A North Indian Scissor blade Katar
It must be said that many collectors of Indian weapons think these types are 20th century fantasy tourist productions, but there is a notice that a scissor katar was given as presentation gift to the Prince of Wales in 1875-6 by the Maharaja of Mandi as described in ”Indian Art at the Marlborough House” by C. Purdon Clarke. (object number 175). This example dates from the second half of the 19th century and is comparible with the one presented to the Prince of Wales. The old genuine examples have long blades and better quality koftgari then the later reproductions which have shorter, wider blades and mostly hastly silver inlay.
North India, 19th century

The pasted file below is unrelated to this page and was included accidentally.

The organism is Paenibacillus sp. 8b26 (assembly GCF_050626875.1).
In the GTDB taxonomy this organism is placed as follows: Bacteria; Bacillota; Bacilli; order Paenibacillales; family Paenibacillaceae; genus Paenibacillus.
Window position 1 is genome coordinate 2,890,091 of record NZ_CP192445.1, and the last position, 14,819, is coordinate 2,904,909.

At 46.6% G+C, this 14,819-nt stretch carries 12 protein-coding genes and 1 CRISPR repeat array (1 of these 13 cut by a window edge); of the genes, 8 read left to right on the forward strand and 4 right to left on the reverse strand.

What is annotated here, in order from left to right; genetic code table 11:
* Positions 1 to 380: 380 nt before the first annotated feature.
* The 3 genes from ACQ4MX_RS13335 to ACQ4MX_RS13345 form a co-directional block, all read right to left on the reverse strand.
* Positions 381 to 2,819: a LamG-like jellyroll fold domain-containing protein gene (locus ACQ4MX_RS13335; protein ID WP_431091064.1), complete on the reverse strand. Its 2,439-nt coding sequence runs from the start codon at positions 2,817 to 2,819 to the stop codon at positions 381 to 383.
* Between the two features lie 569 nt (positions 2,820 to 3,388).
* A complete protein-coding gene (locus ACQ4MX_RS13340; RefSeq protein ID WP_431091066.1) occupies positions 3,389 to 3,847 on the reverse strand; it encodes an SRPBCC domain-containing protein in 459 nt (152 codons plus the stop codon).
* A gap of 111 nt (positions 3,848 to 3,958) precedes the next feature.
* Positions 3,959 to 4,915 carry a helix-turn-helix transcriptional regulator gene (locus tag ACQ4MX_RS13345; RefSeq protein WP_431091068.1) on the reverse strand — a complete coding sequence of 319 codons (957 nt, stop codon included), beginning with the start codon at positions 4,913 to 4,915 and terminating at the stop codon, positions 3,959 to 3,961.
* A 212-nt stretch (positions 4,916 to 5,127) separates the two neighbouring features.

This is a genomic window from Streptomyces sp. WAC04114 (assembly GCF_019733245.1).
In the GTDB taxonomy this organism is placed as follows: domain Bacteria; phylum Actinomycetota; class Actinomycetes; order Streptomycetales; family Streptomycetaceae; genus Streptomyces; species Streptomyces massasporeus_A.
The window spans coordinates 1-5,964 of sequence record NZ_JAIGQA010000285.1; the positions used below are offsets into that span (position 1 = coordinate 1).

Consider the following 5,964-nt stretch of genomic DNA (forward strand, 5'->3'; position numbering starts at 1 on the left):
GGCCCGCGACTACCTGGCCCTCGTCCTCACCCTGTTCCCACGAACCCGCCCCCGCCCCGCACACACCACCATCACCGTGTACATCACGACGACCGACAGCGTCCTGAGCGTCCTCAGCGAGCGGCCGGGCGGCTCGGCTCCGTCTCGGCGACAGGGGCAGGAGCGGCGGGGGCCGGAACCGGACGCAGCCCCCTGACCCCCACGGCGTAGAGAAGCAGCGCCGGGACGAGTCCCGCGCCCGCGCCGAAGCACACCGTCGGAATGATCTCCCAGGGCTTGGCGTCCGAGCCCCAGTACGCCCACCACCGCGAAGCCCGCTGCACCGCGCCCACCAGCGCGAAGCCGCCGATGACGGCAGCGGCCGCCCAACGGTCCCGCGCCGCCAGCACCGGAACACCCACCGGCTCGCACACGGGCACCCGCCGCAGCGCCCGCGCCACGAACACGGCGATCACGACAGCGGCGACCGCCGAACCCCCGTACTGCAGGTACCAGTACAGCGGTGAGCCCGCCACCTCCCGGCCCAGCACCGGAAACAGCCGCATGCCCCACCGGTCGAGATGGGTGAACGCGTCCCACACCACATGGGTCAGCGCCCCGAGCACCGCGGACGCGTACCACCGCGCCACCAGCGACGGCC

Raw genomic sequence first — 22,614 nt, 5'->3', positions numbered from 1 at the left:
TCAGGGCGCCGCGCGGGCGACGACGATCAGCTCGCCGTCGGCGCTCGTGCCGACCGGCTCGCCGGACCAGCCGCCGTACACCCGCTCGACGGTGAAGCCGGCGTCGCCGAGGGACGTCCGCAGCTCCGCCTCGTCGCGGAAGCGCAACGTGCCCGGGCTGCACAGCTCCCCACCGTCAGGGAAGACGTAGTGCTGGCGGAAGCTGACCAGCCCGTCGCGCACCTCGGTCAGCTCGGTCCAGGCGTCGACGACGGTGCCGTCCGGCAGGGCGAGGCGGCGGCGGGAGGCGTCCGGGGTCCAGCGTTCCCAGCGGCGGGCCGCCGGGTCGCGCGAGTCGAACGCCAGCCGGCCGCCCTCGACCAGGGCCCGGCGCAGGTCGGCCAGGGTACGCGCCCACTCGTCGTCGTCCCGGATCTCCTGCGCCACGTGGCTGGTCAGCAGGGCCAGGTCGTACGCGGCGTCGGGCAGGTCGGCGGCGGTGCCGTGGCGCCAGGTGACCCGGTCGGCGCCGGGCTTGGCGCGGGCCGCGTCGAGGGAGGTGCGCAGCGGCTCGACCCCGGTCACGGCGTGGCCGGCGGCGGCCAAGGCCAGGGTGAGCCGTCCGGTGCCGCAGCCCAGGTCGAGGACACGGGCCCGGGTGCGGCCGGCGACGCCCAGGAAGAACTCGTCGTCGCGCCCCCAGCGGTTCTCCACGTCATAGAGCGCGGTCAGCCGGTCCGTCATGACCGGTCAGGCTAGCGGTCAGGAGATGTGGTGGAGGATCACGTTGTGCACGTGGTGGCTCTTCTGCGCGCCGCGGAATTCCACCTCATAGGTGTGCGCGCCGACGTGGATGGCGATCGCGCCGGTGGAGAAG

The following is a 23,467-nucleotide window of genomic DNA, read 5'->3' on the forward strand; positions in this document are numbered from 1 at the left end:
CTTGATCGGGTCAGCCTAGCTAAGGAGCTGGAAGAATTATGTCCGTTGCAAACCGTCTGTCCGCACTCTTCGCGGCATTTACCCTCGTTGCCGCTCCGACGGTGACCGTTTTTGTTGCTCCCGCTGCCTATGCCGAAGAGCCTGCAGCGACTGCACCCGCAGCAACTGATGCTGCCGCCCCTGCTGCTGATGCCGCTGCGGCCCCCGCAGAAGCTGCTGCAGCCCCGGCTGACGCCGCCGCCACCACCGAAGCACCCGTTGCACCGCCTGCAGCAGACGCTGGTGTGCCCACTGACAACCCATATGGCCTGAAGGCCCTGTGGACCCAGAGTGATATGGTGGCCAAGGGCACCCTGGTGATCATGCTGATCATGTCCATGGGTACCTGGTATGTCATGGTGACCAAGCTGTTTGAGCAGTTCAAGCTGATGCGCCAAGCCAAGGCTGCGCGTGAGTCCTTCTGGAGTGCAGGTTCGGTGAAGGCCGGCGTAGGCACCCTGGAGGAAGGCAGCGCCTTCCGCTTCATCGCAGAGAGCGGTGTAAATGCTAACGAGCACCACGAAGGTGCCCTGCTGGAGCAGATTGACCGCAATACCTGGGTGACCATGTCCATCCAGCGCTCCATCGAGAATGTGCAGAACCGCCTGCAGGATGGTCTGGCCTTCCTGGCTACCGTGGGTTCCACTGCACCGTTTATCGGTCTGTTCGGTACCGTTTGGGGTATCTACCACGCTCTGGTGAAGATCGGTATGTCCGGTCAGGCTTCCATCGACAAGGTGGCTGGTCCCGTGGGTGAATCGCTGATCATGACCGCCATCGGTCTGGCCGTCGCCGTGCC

Materials: Steel,Gold,Silver,Wood, Velvet
A very scarce scissor katar also known as Seshlikaneth or Kenchi katar. The katar is a well known type of punch dagger from India. Various types are found in different regions of India. This example comes from the Northern part of India, Punjab
The external blade is openable in two sections; straight and double-edged, decorated for the half of the length with golden and silver geometrical koftgari motifs. Internal blade, straight and double-edged, with ribbed and slightly enlarged tip. Iron hilt, grip composed of two crossbars, by pulling the mobile one the external blade opens. The hilt is engraved with golden and silver geometrical and floral motifs. The wooden scabbard is covered with fabrics in red and kahki.
Condition: Good condition, the mechanism works fine. there is a little pitting on the blades. Slight ware on the koftgari due to it’s age. Contains it’s original velvet covered scabbard.
Total length: 43cm
R. Elgood, Arms & Armour at the Jaipur Court: The Royal Collection, 2015.
C.Purdon Clarke, ”Indian Art at the Marlborough House” (Itemnumber 175), 1898.
Copyright by Peter Andeweg – 2020
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